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Evaluating Charter School Achievement Growth in North Carolina: Differentiated Effects among Disadvantaged Students, Stayers, and Switchers

Citation

Spees, Lisa P. & Lauen, Douglas L. (2019). Evaluating Charter School Achievement Growth in North Carolina: Differentiated Effects among Disadvantaged Students, Stayers, and Switchers. American Journal of Education, 125(3), 417-51.

Abstract

Charter school effects remain uncertain. Small lottery studies on high-performing charters produce impressive results, but large observational studies on the full range of charter schools are less encouraging. To make matters worse, these observational studies that aim for representativeness are based on only switchers, a small and unrepresentative population, arguably defeating the purpose of this design. In the first study of charter school effects on the full range of charter school students in North Carolina, we find that, in general, charter school performance has improved over time, although often it continues to remain lower than traditional public school achievement. However, we find some evidence suggesting that black and economically disadvantaged students experience slightly more achievement growth in charter schools, particularly in reading, than do students who are white and not economically disadvantaged.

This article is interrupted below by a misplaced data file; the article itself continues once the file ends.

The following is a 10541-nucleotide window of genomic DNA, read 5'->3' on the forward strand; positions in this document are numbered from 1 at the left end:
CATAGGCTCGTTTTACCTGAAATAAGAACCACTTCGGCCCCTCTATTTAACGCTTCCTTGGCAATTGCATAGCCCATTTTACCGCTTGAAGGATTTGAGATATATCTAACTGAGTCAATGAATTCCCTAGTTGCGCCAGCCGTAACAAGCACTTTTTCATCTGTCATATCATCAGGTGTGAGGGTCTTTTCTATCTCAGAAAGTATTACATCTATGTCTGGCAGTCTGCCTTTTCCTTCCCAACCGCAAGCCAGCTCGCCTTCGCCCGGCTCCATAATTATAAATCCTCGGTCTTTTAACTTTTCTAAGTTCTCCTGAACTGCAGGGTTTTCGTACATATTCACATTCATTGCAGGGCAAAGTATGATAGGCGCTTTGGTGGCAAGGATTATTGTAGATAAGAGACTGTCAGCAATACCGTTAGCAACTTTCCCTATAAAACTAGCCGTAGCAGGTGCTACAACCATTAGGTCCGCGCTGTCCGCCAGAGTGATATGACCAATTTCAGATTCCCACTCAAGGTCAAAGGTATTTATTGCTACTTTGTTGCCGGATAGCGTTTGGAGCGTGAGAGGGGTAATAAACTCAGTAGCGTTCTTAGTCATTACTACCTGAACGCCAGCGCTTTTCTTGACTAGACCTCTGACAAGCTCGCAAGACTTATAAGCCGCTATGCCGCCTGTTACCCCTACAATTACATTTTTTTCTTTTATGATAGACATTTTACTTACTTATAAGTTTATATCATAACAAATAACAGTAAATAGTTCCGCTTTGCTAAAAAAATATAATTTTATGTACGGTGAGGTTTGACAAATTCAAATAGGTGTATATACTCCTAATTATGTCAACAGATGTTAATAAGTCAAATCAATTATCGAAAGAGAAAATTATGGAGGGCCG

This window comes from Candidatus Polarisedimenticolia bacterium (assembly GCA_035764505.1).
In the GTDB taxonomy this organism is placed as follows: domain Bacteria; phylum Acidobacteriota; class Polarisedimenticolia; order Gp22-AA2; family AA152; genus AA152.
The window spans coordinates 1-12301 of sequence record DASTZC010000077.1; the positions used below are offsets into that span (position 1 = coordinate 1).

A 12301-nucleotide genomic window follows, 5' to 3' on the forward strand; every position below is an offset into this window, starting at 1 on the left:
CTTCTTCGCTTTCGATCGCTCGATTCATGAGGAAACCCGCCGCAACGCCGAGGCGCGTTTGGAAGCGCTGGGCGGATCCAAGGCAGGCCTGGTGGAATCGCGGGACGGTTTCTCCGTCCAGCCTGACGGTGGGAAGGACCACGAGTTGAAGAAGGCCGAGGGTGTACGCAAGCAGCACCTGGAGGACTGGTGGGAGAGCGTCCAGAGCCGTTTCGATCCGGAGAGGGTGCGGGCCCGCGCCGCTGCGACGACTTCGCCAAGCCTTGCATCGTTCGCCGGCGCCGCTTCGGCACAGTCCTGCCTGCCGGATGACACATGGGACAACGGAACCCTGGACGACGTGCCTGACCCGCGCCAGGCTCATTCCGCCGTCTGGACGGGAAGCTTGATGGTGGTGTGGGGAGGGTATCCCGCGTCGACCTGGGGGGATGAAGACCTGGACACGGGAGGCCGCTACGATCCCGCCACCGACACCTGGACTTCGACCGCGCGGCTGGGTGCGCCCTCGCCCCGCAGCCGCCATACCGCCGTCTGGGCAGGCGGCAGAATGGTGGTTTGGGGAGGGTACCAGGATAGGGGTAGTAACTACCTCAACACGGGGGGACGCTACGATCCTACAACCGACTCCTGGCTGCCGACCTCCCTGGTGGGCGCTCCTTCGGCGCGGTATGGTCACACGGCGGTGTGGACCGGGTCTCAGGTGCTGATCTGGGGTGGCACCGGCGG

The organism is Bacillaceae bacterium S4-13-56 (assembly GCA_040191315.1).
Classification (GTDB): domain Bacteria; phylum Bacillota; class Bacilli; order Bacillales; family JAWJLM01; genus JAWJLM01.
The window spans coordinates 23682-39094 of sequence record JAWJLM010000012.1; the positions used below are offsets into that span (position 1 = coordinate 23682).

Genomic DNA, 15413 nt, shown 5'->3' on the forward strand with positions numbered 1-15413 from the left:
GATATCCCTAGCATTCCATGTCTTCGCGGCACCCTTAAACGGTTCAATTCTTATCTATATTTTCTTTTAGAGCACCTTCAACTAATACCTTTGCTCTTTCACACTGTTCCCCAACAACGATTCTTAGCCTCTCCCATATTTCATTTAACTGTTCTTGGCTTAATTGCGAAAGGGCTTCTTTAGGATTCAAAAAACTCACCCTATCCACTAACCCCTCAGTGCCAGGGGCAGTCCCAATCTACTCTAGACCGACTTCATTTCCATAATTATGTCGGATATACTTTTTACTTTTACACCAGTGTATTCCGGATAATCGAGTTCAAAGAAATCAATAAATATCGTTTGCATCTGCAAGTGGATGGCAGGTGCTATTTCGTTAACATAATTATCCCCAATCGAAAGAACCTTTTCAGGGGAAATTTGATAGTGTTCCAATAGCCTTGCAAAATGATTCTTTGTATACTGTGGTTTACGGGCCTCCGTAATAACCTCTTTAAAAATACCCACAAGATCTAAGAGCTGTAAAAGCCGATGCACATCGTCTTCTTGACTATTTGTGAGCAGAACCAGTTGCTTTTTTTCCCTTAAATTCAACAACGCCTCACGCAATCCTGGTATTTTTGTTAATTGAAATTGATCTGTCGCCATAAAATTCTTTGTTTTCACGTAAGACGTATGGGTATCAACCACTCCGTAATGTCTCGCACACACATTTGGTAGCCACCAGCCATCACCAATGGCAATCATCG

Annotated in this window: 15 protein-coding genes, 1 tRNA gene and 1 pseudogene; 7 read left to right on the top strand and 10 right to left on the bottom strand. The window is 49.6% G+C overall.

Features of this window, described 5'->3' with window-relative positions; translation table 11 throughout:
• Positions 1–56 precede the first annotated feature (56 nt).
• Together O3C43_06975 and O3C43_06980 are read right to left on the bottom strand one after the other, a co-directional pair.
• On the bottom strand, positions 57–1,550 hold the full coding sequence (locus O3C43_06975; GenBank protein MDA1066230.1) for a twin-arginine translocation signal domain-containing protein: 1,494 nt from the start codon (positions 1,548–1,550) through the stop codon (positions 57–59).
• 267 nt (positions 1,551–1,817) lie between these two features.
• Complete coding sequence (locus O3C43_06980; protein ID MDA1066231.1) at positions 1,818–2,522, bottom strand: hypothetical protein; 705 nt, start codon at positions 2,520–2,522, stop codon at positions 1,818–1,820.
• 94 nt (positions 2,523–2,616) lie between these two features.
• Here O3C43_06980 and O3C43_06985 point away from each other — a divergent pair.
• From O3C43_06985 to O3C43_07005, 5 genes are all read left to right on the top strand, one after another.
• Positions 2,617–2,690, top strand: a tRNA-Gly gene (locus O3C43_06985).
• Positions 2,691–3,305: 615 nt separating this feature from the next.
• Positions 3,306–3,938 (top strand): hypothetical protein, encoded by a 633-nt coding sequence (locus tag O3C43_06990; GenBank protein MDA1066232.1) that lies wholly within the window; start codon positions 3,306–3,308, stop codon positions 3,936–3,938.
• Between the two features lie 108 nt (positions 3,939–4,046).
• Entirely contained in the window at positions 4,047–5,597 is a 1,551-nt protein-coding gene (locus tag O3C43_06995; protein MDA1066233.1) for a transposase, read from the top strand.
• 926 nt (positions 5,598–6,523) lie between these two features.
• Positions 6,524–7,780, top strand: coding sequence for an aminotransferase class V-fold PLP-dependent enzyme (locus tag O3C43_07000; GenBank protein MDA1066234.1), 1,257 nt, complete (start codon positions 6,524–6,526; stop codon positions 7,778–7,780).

URL

https://doi.org/10.1086/702739

Reference Type

Journal Article

Journal Title

American Journal of Education

Author(s)

Spees, Lisa P.
Lauen, Douglas L.

Year Published

2019

Volume Number

125

Issue Number

3

Pages

417-51

Reference ID

12720